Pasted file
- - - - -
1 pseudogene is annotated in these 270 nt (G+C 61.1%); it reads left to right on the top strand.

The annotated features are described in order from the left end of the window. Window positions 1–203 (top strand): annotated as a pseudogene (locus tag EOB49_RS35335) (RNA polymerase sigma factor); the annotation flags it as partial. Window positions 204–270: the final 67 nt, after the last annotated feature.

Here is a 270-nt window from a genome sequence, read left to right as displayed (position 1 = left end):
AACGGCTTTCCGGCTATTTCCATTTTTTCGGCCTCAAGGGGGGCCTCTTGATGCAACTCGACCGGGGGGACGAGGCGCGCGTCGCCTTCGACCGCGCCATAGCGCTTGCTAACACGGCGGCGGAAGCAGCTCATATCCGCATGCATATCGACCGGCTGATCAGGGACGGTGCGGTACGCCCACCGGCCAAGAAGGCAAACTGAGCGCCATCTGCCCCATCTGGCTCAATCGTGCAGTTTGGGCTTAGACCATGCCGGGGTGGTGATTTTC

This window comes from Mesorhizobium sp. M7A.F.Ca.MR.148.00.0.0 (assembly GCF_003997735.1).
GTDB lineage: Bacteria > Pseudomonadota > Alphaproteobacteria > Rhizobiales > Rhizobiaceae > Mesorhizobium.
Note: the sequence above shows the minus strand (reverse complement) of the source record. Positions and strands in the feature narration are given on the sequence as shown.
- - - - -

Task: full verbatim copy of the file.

1 pseudogene is annotated in these 270 nt (G+C 61.1%); it reads left to right on the top strand.

The annotated features are described in order from the left end of the window. Window positions 1–203 (top strand): annotated as a pseudogene (locus tag EOB49_RS35335) (RNA polymerase sigma factor); the annotation flags it as partial. Window positions 204–270: the final 67 nt, after the last annotated feature.

Here is a 270-nt window from a genome sequence, read left to right as displayed (position 1 = left end):
AACGGCTTTCCGGCTATTTCCATTTTTTCGGCCTCAAGGGGGGCCTCTTGATGCAACTCGACCGGGGGGACGAGGCGCGCGTCGCCTTCGACCGCGCCATAGCGCTTGCTAACACGGCGGCGGAAGCAGCTCATATCCGCATGCATATCGACCGGCTGATCAGGGACGGTGCGGTACGCCCACCGGCCAAGAAGGCAAACTGAGCGCCATCTGCCCCATCTGGCTCAATCGTGCAGTTTGGGCTTAGACCATGCCGGGGTGGTGATTTTC

This window comes from Mesorhizobium sp. M7A.F.Ca.MR.148.00.0.0 (assembly GCF_003997735.1).
GTDB lineage: Bacteria > Pseudomonadota > Alphaproteobacteria > Rhizobiales > Rhizobiaceae > Mesorhizobium.
Note: the sequence above shows the minus strand (reverse complement) of the source record. Positions and strands in the feature narration are given on the sequence as shown.